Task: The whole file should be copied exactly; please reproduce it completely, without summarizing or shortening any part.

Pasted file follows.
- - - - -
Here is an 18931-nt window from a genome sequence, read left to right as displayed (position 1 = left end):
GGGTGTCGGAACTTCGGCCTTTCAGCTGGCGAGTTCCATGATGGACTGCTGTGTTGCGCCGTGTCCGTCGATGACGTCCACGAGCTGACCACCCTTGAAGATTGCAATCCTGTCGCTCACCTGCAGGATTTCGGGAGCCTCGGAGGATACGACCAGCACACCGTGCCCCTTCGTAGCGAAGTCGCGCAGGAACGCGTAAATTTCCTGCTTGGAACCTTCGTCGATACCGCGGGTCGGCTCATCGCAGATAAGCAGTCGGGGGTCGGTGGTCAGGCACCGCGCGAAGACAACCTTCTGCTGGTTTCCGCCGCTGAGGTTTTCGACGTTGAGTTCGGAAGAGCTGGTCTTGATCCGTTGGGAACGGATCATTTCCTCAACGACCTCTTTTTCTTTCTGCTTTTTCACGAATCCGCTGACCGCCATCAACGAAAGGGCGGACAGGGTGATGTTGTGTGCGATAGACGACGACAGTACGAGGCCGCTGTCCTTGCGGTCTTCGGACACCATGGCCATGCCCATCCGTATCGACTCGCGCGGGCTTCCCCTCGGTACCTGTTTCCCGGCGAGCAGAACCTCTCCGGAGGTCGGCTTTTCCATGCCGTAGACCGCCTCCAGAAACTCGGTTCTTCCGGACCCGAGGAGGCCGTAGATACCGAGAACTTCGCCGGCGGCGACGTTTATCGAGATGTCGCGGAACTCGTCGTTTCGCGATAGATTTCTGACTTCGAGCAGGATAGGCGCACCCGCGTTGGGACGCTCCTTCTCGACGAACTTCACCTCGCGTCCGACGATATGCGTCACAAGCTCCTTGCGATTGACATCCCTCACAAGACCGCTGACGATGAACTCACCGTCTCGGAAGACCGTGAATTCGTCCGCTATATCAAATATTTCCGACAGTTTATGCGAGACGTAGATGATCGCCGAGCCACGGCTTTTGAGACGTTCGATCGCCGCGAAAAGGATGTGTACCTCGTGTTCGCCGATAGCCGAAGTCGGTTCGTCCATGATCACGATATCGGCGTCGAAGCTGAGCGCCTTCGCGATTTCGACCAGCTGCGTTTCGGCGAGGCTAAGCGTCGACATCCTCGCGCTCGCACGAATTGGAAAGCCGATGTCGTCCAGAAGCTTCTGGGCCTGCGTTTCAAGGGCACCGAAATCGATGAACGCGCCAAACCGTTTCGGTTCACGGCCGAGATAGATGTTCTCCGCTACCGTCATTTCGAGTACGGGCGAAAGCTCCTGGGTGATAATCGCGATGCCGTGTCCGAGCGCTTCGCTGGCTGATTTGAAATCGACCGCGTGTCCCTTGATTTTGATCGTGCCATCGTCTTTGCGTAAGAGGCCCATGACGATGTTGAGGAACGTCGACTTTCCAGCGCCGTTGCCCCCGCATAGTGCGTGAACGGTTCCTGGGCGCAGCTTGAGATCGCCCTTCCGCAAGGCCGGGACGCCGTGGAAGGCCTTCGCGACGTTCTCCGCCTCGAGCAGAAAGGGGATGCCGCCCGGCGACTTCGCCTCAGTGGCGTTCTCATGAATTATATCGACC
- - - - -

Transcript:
Here is an 18931-nt window from a genome sequence, read left to right as displayed (position 1 = left end):
GGGTGTCGGAACTTCGGCCTTTCAGCTGGCGAGTTCCATGATGGACTGCTGTGTTGCGCCGTGTCCGTCGATGACGTCCACGAGCTGACCACCCTTGAAGATTGCAATCCTGTCGCTCACCTGCAGGATTTCGGGAGCCTCGGAGGATACGACCAGCACACCGTGCCCCTTCGTAGCGAAGTCGCGCAGGAACGCGTAAATTTCCTGCTTGGAACCTTCGTCGATACCGCGGGTCGGCTCATCGCAGATAAGCAGTCGGGGGTCGGTGGTCAGGCACCGCGCGAAGACAACCTTCTGCTGGTTTCCGCCGCTGAGGTTTTCGACGTTGAGTTCGGAAGAGCTGGTCTTGATCCGTTGGGAACGGATCATTTCCTCAACGACCTCTTTTTCTTTCTGCTTTTTCACGAATCCGCTGACCGCCATCAACGAAAGGGCGGACAGGGTGATGTTGTGTGCGATAGACGACGACAGTACGAGGCCGCTGTCCTTGCGGTCTTCGGACACCATGGCCATGCCCATCCGTATCGACTCGCGCGGGCTTCCCCTCGGTACCTGTTTCCCGGCGAGCAGAACCTCTCCGGAGGTCGGCTTTTCCATGCCGTAGACCGCCTCCAGAAACTCGGTTCTTCCGGACCCGAGGAGGCCGTAGATACCGAGAACTTCGCCGGCGGCGACGTTTATCGAGATGTCGCGGAACTCGTCGTTTCGCGATAGATTTCTGACTTCGAGCAGGATAGGCGCACCCGCGTTGGGACGCTCCTTCTCGACGAACTTCACCTCGCGTCCGACGATATGCGTCACAAGCTCCTTGCGATTGACATCCCTCACAAGACCGCTGACGATGAACTCACCGTCTCGGAAGACCGTGAATTCGTCCGCTATATCAAATATTTCCGACAGTTTATGCGAGACGTAGATGATCGCCGAGCCACGGCTTTTGAGACGTTCGATCGCCGCGAAAAGGATGTGTACCTCGTGTTCGCCGATAGCCGAAGTCGGTTCGTCCATGATCACGATATCGGCGTCGAAGCTGAGCGCCTTCGCGATTTCGACCAGCTGCGTTTCGGCGAGGCTAAGCGTCGACATCCTCGCGCTCGCACGAATTGGAAAGCCGATGTCGTCCAGAAGCTTCTGGGCCTGCGTTTCAAGGGCACCGAAATCGATGAACGCGCCAAACCGTTTCGGTTCACGGCCGAGATAGATGTTCTCCGCTACCGTCATTTCGAGTACGGGCGAAAGCTCCTGGGTGATAATCGCGATGCCGTGTCCGAGCGCTTCGCTGGCTGATTTGAAATCGACCGCGTGTCCCTTGATTTTGATCGTGCCATCGTCTTTGCGTAAGAGGCCCATGACGATGTTGAGGAACGTCGACTTTCCAGCGCCGTTGCCCCCGCATAGTGCGTGAACGGTTCCTGGGCGCAGCTTGAGATCGCCCTTCCGCAAGGCCGGGACGCCGTGGAAGGCCTTCGCGACGTTCTCCGCCTCGAGCAGAAAGGGGATGCCGCCCGGCGACTTCGCCTCAGTGGCGTTCTCATGAATTATATCGACC